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Product pages » Normalized Difference Vegetation Index (NDVI) - AVHRR, without atmospheric correction, Australia coverage

Normalized Difference Vegetation Index (NDVI) - AVHRR, without atmospheric correction, Australia coverage

Last modified by Matt Paget on 2016/06/29 05:11

Normalized Difference Vegetation Index (NDVI) - AVHRR, without atmospheric correction, Australia coverage


Figure 1: Monthly NDVI for August 2009.

Link to the data

DescriptorData link
Persistent URL
GeoNetwork record

Data licence and Access rights

RightsCopyright for any data supplied by the Bureau of Meteorology is held in the Commonwealth of Australia and the purchaser shall give acknowledgement of the source in reference to the data. Apart from dealings under the Copyright Act 1968, the purchaser shall not reproduce (electronically or otherwise), modify or supply (by sale or otherwise) these data without written permission from the supplier.
LicenceBureau of Meteorology data licence.
AccessThese data can be freely downloaded and used subject to the Rights statement. Any use of this data should include acknowledgement of the satellites of NOAA as the original source of the satellite data, and acknowledgement of the Commonwealth of Australia (Bureau of Meteorology) which received and processed the data into ndvi, and acknowledgement of the CSIRO which developed the code to process the NOAA satellite data, and the AusCover Project which funded the creation of this file ( We ask that you send us citations and copies of publications arising from work that use these data.

The Rights and Access statements copy those which is present in the version 1 NetCDF-CF files. The licence will be updated to CC BY for future releases.

Alternate Title

AVHRR Normalised Difference Vegetation Index 1-Month Australia 0.05degree GEO Grid v20100421

Abstract or Summary

The Normalised Difference Vegetation Index (NDVI) data are derived from satellite data. The data provides an overview of the status and dynamics of vegetation across Australia, providing a measure of the amount of live green vegetation. The satellite data comes from the Advanced Very High Resolution Radiometer (AVHRR) instruments on board the National Oceanic and Atmospheric Administration (NOAA) series of satellites that are operated by the US (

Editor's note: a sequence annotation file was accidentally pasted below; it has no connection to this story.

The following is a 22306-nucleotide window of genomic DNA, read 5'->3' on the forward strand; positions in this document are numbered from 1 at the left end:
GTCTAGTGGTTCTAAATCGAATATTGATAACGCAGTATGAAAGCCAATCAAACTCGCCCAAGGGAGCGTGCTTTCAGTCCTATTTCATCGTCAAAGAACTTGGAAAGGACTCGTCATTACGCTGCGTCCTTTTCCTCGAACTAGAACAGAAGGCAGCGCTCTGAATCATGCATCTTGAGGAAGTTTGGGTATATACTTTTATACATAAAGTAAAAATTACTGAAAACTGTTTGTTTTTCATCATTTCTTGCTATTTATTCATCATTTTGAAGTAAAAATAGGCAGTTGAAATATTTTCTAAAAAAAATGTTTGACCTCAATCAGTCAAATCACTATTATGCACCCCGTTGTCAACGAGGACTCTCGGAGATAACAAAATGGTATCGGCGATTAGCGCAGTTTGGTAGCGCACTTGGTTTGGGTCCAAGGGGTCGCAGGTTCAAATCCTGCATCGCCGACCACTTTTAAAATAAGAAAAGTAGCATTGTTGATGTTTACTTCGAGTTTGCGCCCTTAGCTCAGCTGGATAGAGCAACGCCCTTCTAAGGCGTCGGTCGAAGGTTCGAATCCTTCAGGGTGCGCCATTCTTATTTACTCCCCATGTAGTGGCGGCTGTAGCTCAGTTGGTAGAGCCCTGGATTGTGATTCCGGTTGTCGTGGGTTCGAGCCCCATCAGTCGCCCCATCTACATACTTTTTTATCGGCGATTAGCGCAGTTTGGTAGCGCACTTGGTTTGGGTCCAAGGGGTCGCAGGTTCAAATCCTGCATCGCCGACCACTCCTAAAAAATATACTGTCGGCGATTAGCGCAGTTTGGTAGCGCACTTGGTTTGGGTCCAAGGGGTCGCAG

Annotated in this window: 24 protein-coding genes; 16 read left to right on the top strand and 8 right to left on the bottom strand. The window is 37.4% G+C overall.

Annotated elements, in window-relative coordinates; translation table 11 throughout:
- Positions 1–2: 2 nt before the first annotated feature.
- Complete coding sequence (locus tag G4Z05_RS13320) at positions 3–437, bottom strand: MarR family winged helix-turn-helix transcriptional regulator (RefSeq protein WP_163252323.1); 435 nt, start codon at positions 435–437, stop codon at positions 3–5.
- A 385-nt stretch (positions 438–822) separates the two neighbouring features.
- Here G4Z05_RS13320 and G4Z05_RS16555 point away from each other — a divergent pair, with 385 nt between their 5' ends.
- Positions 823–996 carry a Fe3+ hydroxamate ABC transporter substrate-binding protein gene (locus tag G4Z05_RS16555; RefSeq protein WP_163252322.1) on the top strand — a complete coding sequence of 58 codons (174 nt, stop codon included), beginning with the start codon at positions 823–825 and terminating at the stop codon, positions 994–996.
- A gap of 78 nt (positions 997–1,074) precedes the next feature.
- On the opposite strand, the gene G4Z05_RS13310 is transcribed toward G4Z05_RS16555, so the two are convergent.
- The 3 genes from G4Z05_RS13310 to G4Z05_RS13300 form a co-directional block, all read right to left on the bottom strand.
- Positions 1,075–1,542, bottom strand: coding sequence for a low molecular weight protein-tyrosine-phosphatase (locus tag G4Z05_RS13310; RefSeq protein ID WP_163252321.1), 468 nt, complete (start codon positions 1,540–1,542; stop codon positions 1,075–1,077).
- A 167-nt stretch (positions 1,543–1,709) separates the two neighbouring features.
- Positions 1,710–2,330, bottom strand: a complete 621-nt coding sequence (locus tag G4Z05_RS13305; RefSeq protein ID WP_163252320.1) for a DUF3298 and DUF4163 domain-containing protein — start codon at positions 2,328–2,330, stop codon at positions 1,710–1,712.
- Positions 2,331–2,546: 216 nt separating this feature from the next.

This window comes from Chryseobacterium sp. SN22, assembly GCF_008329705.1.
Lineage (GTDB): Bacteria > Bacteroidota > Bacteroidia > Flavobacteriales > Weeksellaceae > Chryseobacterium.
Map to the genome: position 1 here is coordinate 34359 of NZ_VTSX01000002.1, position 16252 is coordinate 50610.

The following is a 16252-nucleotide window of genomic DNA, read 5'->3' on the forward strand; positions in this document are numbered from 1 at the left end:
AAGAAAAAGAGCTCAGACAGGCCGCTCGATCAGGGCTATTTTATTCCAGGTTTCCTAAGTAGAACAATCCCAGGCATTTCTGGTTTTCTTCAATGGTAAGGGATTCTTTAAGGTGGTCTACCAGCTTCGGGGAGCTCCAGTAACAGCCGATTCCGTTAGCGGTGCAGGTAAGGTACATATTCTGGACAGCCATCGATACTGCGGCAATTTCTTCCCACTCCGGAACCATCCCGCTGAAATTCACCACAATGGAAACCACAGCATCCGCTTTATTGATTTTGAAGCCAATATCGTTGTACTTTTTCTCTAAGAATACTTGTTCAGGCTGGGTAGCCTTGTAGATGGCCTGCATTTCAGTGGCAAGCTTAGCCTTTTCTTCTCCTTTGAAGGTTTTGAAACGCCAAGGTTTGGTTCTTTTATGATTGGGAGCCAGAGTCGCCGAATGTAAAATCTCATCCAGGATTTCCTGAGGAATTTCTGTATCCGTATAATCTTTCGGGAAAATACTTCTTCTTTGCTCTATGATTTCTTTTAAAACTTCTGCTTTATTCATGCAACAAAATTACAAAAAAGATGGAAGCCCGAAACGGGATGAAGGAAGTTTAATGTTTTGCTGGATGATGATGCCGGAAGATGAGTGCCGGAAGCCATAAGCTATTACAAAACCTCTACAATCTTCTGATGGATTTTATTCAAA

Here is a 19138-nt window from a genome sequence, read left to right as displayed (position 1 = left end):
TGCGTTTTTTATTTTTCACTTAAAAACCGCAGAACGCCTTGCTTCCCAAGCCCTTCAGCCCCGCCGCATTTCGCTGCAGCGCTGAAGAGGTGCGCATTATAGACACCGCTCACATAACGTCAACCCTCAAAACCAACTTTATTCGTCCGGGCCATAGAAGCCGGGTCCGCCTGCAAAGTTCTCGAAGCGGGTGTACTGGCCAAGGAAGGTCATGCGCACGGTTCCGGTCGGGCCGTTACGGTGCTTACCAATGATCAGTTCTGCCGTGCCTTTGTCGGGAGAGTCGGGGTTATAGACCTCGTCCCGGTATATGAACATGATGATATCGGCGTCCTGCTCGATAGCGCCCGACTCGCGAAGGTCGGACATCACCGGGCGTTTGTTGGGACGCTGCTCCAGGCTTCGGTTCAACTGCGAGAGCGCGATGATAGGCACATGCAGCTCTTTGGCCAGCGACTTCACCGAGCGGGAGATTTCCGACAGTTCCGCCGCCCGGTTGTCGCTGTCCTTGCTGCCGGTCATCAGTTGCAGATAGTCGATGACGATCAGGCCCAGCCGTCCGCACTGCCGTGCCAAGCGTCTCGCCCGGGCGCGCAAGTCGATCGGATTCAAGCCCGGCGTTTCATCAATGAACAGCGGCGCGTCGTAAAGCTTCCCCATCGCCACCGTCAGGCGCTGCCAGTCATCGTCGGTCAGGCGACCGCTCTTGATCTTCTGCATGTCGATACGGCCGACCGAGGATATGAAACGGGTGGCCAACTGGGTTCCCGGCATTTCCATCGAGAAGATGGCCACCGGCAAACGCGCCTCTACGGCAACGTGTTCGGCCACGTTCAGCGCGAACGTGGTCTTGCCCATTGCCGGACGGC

Monthly NDVI is a composite of the NDVI values from cloud-free observations in the month from the operational afternoon NOAA satellite. There are, in the absence of cloud, usually one and sometimes two observations per day. The satellite data are processed initially onto a 0.01x0.01 degree grid and then averaged to a 0.05x0.05 degree grid. The data is available within a few days after the end of a month.

The AVHRR data from April 1992 to June 2008 were generated by CSIRO ( Data from July 2008 onward were received and processed by the Bureau of Meteorology. For key processing steps, CSIRO and the Bureau both use the Common AVHRR Processing System (CAPS) software developed by CSIRO. CAPS Modular Processing applies geolocation, calibration, cloud masking, sea masking and regridding. Calibration drift detrended and normalised to NOAA-14 by invariant semi-arid IBRA regions. No atmospheric or angular corrections are applied. Compositing is by maximum value NDVI.

Spatial and Temporal extents

Spatial resolution (degrees)0.01° (1 km) and 0.05° (5 km)
Spatial coverage (degrees)110 to 155 E, -10 to -45 N
Temporal resolution10 day and 1 month
Temporal coverage1992-04 to ongoing
Sensor & platformAVHRR
Spatial representation typegrid
Spatial reference systemWGS 84

Point of contact

NameDr Ian Grant
OrganisationBureau of Meteorology
PositionResearch Scientist


FoREnvironmental Sciences > Ecological Applications = 0501

There are three main thesauri that AusCover recommends:

  1. Global Change Master Directory (
  2. Climate and Forecast (CF) convention standard names (
  3. Fields of Research codes (

Data quality

While the AVHRR instruments are calibrated before launch, their calibration changes in orbit, typically with a rapid change immediately after launch and then drifting during their mission lifetime of several years. Furthermore, the AVHRR carries no on-board calibration system for the reflective channels. Therefore, consistency of calibration over the length of the NDVI time series was achieved by adopting the procedure developed for use in Australia by the Environmental Resources Information Network (ERIN). This procedure adopts the calibration published by Rao and Chen of NOAA in 1999 using a stable Libyan desert site for the NOAA-14 segment of the time series, and then assumes the reflectance stability of a set of Australian arid sites to detrend the calibration of the other satellites and match them to NOAA-14. The use of the arid-site detrending technique to establish the long-term calibration consistency implies that while the temporal stability of these NDVI data is expected to be comparable to the best available to date for AVHRR NDVI time series covering Australia, the data cannot be relied upon to make absolute statements about long-term trends.